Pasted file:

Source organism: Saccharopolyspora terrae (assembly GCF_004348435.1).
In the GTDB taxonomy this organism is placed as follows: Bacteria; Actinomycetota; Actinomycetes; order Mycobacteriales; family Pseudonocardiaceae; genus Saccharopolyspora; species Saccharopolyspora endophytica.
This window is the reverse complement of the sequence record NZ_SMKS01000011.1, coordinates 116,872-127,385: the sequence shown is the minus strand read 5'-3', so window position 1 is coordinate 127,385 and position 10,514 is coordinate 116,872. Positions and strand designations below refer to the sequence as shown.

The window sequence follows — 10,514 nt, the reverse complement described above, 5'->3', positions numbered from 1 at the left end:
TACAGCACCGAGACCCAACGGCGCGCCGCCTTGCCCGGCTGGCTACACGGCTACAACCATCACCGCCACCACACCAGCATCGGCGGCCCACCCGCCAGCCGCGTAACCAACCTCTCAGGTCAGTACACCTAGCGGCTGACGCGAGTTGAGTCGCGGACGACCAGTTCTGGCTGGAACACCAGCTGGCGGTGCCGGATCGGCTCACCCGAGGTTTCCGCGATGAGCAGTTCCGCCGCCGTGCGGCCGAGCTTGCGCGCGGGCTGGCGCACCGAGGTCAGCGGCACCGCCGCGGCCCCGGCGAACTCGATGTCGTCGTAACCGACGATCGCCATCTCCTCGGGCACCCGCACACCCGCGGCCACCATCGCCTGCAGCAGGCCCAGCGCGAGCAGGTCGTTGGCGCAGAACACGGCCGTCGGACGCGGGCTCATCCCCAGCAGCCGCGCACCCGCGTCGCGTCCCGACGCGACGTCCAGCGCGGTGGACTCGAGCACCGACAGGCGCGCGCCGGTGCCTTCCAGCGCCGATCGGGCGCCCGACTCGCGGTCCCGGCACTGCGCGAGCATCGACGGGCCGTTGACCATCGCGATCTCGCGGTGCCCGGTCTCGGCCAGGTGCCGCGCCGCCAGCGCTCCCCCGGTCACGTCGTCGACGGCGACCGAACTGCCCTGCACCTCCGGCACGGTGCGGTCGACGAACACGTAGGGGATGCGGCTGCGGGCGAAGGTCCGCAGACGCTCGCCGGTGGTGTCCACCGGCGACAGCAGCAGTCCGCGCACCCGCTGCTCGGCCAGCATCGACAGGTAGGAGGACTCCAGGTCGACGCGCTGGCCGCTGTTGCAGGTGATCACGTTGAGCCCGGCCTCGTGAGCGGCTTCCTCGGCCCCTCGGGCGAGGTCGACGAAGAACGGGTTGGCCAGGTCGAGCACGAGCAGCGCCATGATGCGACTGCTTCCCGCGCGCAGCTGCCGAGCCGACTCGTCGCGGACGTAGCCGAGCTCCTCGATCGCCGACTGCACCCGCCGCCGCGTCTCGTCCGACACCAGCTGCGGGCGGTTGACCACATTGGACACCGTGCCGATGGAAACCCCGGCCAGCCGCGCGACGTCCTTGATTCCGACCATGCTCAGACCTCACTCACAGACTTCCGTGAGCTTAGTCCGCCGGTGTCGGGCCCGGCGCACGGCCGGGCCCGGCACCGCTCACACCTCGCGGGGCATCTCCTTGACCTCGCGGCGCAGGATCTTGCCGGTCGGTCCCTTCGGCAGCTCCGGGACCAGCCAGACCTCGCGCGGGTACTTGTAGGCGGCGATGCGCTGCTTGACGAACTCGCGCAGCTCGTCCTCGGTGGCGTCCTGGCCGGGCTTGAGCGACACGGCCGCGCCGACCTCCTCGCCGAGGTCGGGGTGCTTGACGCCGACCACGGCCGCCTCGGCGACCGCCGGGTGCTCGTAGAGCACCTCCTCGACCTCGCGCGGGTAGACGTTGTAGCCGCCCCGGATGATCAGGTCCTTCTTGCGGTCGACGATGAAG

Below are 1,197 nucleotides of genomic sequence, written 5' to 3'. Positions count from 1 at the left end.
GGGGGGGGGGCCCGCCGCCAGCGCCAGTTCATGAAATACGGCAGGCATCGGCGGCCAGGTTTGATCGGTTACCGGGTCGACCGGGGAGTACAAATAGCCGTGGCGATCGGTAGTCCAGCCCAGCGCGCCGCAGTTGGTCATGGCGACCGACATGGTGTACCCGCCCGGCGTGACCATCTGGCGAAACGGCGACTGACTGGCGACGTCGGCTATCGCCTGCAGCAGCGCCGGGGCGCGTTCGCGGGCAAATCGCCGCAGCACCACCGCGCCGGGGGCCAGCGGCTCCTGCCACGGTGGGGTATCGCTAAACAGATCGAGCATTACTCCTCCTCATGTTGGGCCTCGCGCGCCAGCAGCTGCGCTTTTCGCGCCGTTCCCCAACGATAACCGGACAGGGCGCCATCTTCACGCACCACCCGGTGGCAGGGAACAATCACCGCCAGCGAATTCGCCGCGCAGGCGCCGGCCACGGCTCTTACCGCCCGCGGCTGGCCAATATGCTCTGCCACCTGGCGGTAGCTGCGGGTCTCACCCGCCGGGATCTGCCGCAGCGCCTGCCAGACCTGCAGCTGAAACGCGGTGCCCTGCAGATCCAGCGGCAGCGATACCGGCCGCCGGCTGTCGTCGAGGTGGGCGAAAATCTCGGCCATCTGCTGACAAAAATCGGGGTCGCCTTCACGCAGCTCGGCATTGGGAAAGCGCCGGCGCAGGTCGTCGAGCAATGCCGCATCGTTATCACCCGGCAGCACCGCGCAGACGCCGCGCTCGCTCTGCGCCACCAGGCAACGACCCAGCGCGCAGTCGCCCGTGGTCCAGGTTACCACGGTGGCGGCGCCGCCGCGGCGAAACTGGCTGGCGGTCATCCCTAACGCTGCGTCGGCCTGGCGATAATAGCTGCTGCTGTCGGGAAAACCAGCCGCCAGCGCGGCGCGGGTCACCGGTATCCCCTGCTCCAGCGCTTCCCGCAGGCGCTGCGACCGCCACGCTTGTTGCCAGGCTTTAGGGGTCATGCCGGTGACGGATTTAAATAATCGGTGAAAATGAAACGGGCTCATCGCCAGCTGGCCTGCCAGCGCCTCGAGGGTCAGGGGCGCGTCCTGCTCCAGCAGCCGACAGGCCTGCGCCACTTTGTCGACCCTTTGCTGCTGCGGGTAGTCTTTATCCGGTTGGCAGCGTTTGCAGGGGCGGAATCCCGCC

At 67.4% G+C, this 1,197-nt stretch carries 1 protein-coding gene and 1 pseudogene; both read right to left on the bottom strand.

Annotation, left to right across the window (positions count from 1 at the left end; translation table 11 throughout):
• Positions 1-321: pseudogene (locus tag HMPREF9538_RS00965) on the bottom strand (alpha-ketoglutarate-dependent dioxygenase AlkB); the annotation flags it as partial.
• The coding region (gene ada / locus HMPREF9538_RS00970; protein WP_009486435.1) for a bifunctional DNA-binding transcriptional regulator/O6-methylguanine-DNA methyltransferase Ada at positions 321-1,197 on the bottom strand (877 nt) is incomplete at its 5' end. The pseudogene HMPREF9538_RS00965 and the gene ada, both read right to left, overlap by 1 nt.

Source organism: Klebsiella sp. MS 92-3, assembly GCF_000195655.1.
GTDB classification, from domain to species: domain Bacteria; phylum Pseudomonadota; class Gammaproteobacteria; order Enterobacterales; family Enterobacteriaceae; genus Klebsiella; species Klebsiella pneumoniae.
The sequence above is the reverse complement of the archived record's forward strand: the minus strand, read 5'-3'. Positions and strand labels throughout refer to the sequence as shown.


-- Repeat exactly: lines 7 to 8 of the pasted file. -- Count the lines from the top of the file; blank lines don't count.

GGGGGGGGGGCCCGCCGCCAGCGCCAGTTCATGAAATACGGCAGGCATCGGCGGCCAGGTTTGATCGGTTACCGGGTCGACCGGGGAGTACAAATAGCCGTGGCGATCGGTAGTCCAGCCCAGCGCGCCGCAGTTGGTCATGGCGACCGACATGGTGTACCCGCCCGGCGTGACCATCTGGCGAAACGGCGACTGACTGGCGACGTCGGCTATCGCCTGCAGCAGCGCCGGGGCGCGTTCGCGGGCAAATCGCCGCAGCACCACCGCGCCGGGGGCCAGCGGCTCCTGCCACGGTGGGGTATCGCTAAACAGATCGAGCATTACTCCTCCTCATGTTGGGCCTCGCGCGCCAGCAGCTGCGCTTTTCGCGCCGTTCCCCAACGATAACCGGACAGGGCGCCATCTTCACGCACCACCCGGTGGCAGGGAACAATCACCGCCAGCGAATTCGCCGCGCAGGCGCCGGCCACGGCTCTTACCGCCCGCGGCTGGCCAATATGCTCTGCCACCTGGCGGTAGCTGCGGGTCTCACCCGCCGGGATCTGCCGCAGCGCCTGCCAGACCTGCAGCTGAAACGCGGTGCCCTGCAGATCCAGCGGCAGCGATACCGGCCGCCGGCTGTCGTCGAGGTGGGCGAAAATCTCGGCCATCTGCTGACAAAAATCGGGGTCGCCTTCACGCAGCTCGGCATTGGGAAAGCGCCGGCGCAGGTCGTCGAGCAATGCCGCATCGTTATCACCCGGCAGCACCGCGCAGACGCCGCGCTCGCTCTGCGCCACCAGGCAACGACCCAGCGCGCAGTCGCCCGTGGTCCAGGTTACCACGGTGGCGGCGCCGCCGCGGCGAAACTGGCTGGCGGTCATCCCTAACGCTGCGTCGGCCTGGCGATAATAGCTGCTGCTGTCGGGAAAACCAGCCGCCAGCGCGGCGCGGGTCACCGGTATCCCCTGCTCCAGCGCTTCCCGCAGGCGCTGCGACCGCCACGCTTGTTGCCAGGCTTTAGGGGTCATGCCGGTGACGGATTTAAATAATCGGTGAAAATGAAACGGGCTCATCGCCAGCTGGCCTGCCAGCGCCTCGAGGGTCAGGGGCGCGTCCTGCTCCAGCAGCCGACAGGCCTGCGCCACTTTGTCGACCCTTTGCTGCTGCGGGTAGTCTTTATCCGGTTGGCAGCGTTTGCAGGGGCGGAATCCCGCC

At 67.4% G+C, this 1,197-nt stretch carries 1 protein-coding gene and 1 pseudogene; both read right to left on the bottom strand.